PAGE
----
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Japanese Builder Files Bankruptcy

Contractor: Nissan Construction abandons restructuring plans and applies for protection from creditors.

April 01, 2002|From Associated Press

TOKYO — Japan's Nissan Construction Co. applied for bankruptcy protection from its creditors, abandoning plans to rehabilitate itself financially.

The company, listed on the Tokyo Stock Exchange, has liabilities amounting to about $865 million, Nissan Construction President Takeshi Fujita told reporters Sunday.

"We explored the possibility of revival through a corporate tie-up, but our financial position was too weak," said Fujita, who resigned Sunday along with the company's eight other directors.

Nissan Construction, 48% owned by failed supermarket operator Mycal, has close business relations with heavy machinery and engineering company Hitachi Zosen Corp. as well as Nissan Motor Co.

Mycal, Japan's fourth-biggest supermarket chain, filed for court protection from creditors in September after its main bank cut off funding.

Mycal's failure hit Nissan Construction hard because the supermarket operator had owed the builder about $90million, Fujita said.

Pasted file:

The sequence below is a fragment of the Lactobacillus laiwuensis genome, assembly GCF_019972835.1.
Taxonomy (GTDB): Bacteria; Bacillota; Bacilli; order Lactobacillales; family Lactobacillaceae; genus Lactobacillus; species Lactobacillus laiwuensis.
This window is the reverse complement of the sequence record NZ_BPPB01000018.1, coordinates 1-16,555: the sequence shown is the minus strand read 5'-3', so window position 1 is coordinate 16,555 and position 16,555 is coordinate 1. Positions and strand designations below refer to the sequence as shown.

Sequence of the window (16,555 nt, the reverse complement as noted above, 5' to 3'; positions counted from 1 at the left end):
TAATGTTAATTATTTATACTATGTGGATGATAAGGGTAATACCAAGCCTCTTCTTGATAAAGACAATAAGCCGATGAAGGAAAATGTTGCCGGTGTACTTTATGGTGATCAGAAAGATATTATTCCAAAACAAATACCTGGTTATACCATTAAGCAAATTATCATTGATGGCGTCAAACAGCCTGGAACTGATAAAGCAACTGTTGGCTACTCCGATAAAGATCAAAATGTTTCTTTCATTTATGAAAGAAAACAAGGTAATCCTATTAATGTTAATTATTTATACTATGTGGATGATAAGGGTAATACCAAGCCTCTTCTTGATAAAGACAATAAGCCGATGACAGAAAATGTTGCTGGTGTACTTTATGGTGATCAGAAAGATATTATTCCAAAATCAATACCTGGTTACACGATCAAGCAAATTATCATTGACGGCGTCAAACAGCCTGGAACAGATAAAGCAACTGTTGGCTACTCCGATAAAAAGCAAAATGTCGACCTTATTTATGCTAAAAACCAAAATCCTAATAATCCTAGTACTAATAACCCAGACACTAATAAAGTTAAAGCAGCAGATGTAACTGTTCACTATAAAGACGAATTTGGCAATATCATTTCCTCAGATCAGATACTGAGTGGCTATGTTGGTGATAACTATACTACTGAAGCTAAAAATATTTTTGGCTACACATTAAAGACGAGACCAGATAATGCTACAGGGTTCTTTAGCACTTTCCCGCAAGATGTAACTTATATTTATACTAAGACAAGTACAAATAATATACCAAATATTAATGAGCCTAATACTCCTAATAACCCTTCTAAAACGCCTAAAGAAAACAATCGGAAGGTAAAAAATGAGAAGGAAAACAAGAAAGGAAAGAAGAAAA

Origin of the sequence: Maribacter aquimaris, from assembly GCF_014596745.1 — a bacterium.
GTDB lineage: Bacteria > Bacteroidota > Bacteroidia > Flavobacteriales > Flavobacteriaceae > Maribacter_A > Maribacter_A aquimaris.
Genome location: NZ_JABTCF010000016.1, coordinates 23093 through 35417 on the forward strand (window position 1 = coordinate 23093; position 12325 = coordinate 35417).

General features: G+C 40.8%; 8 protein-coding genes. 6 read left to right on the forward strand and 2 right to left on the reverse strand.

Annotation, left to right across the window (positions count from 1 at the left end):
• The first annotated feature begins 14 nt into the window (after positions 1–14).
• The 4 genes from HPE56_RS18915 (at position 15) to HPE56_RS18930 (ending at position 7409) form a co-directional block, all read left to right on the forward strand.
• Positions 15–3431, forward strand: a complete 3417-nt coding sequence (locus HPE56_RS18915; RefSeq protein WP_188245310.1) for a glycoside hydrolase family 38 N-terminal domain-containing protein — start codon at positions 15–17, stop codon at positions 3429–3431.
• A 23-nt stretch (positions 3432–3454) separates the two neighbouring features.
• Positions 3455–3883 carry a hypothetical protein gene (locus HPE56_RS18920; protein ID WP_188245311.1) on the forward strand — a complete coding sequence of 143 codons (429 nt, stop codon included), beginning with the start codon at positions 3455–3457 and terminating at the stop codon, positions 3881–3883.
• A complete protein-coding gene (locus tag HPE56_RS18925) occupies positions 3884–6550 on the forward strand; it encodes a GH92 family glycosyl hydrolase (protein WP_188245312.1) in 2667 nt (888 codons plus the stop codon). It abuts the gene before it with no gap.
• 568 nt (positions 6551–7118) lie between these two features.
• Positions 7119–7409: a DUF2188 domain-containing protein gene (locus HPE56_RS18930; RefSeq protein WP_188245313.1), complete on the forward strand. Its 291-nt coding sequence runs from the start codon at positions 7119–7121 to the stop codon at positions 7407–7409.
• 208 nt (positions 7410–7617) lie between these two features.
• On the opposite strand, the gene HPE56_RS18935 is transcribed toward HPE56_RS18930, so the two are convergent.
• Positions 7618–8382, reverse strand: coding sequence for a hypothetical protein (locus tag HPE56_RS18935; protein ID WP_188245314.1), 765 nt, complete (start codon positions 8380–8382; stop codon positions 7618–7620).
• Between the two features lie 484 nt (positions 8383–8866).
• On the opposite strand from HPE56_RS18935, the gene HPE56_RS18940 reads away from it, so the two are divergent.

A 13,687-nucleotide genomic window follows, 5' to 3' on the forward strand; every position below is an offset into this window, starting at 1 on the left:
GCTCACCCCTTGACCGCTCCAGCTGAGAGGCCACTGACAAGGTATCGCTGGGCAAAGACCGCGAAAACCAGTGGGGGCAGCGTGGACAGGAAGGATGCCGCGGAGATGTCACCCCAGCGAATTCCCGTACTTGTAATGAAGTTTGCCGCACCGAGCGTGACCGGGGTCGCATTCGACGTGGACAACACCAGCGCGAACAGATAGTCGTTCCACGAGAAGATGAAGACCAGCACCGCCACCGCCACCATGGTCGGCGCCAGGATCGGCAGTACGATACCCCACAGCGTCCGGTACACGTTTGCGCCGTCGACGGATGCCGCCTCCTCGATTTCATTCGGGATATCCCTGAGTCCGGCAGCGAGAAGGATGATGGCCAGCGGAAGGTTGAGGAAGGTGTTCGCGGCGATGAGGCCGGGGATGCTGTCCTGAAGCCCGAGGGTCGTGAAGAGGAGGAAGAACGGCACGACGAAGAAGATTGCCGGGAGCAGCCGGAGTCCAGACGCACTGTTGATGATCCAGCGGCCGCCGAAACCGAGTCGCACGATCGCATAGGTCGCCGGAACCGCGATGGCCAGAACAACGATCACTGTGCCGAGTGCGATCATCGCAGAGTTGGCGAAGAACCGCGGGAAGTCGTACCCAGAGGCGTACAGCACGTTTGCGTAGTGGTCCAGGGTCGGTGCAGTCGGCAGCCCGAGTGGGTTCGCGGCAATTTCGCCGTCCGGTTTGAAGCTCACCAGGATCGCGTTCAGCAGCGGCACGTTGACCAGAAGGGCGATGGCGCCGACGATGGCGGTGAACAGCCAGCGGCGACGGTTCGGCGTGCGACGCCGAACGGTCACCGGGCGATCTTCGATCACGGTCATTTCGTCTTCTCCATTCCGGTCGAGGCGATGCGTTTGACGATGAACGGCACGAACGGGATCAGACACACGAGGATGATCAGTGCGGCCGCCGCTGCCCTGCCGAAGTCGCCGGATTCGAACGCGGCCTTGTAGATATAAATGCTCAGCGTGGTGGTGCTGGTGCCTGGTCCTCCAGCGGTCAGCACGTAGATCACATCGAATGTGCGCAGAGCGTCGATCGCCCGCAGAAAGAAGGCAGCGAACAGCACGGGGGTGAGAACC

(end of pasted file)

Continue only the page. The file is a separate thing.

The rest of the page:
The Nissan Construction bankruptcy filing is the second in a month by a Japanese construction company. In early March, builder Sato Kogyo filed for court protection, with debts estimated at $3.76billion.

Public fears have been growing over high-profile bankruptcies. Last year, construction company Aoki Corp. went under. In January, home builder Shokusan Jutaku Sogo Co. filed for protection from creditors.

Many builders have suffered a decline in orders since Prime Minister Junichiro Koizumi swept to power vowing to end pork barrel spending on highways and other construction projects. Spending under previous leaders had made Japan's debt the highest in the industrialized world at about $5.4 trillion, equivalent to 130% of gross domestic product.

Nissan Construction announced a restructuring plan in May followed by another in November, but falling demand combined with a freeze on many public works projects forced it to file for bankruptcy, it said.

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